Maud brings an often closed and exclusive art form to the forefront of society through her public performances. She is compelled to bring her poetry to life and not confine her work to words on paper. In doing so, she hands over total freedom of interpretation to her audience. Maud is less interested in performing on a political podium; rather she is more concerned with the possibilities of where imagination can take us. Her collection, Ik ben mogelijk, was so named with these possibilities in mind.

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We look forward to meeting Maud in person on 8th May!

 

 

 

Fretz Photos

Today the Intrepid Tongues team had the privilege of skyping with Maud Vanhauwaert to discuss her poetry collection, Ik ben mogelijk. There will be a blog about that soon but, until then, here are a few photos from our Skype session with De Gebroeders Fretz last week.

“Art is an effective way to stir things up”


9789048811397_achieversIn preparation of our Intrepid Tongues Event on 8 May, the Intrepid Tongues team in Sheffield conducted a Skype discussion with Johan Fretz and Marcel Harteveld (Amsterdam) on 28 March 2014. Johan Fretz’ novel Fretz 2025, which was published in 2012, took centre stage.


“Stir things up”: the novel

Fretz 2025 is set on polling day 2025. Twelve years from now, the political landscape of the Netherlands still feels very familiar: ambitions and ideals are either fettered by practical objections and cynicism or smothered in too much meaningless detail. That is until Johan Fretz decides to swap the theatre for the political arena.

Fretz, who shares more than the name with the author of the novel, enters the race to the ‘Catshuis’ with a grand narrative of unity and on the back of his skills as an orator. Idealism, community, togetherness, patriotism, Fretz brings it all back to Dutch politics. But will it bring him electoral success?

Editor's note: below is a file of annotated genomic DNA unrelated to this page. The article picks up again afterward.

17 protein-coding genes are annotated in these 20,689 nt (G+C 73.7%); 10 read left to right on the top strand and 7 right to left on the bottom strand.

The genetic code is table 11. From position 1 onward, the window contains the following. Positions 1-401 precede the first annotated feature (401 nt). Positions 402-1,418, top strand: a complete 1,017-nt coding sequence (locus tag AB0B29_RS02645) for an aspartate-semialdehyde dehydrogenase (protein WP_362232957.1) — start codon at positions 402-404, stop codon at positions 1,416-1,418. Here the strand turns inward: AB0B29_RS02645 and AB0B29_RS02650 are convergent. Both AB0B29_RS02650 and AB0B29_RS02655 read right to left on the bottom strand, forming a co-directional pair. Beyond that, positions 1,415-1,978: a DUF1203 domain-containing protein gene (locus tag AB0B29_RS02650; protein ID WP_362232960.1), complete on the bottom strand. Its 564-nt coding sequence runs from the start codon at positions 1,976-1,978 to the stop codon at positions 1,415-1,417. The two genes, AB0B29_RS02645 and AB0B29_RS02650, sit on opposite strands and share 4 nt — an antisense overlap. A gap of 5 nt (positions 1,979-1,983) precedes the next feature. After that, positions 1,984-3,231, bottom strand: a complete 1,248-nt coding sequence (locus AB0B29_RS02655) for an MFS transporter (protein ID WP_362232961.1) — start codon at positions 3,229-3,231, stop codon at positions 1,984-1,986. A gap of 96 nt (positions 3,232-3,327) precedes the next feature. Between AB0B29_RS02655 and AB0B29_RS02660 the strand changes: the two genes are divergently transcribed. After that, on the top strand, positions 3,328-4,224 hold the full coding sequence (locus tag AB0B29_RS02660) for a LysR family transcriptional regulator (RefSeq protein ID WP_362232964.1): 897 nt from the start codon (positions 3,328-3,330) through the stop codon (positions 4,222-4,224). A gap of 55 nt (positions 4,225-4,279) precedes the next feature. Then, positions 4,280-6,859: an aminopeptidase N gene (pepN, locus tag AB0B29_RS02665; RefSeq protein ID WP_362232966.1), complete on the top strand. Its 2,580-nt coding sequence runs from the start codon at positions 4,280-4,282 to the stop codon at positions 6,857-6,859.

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The Gebroeders Fretz are currently touring the Netherlands with their theatre performance that sprung from Fretz 2025 the novel. On 8 May they will share extracts from Johan Fretz’ political campaign.

Real political ambitions?

The relationship between art and politics remains a key concern, which dominated our  discussion. The ficticious politician Johan Fretz shows considerable overlap with the author and actor Johan Fretz. So how real is this story? Will we be welcoming the future Prime Minister on 8 May?

Here is a short clip (in Dutch) from the discussion in which Johan comments on his political ambitions and on how art can be more effective than politics: ‘art is an effective way to stir things up’.

Zullen we wachten?

 

In this poetry performance by Maud Vanhauwaert, she asks passers by on the streets of Antwerpen: zullen we wachten? As Maud approaches a series of strangers, we are completely captivated by their responses to such an endearing and unassuming question. Holding only a little yellow suitcase, this upbeat and non-threatening character sweeps us away with her sincerity. Warm als een wang. The heartwarming responses from her unwitting audience are equally as charming. Both witty and touching, this little clip is definitely worth a watch!

Zullen we wachten…tot onze kinderen groot zijn?
Zullen we kussen? Of zijn we bang?

14 FEBRUARY 2014

We have a date! Our event INTREPID TONGUES will take place in London on 8th May 2014 at The Dutch Centre, Austin Friars. As students of Dutch from the University of Sheffield, our project for this semester is to organise and promote a cultural evening with performances from Dutch and Flemish artists. We will be working with cabaret duo, De Gebroeders Fretz, and finalist of the Leids Cabaretfestival, Maud Vanhauwaert as they blend the themes of art, literature and society.

We aim to investigate the relationship between art and society through a dialogue with the artists and through theoretical exploration. During our weekly group sessions, we endeavour to underpin a few key concepts and examine various attitudes and ideologies.

  • What are the features of postmodernism?
  • Is there a collective aspect to humanity which ties us all together?
  • What is irony?
  • What is the function of art in / for society?
  • Does literature (still) change the world?
  • Should artists feel responsible for society or is art simply an expression of the individual?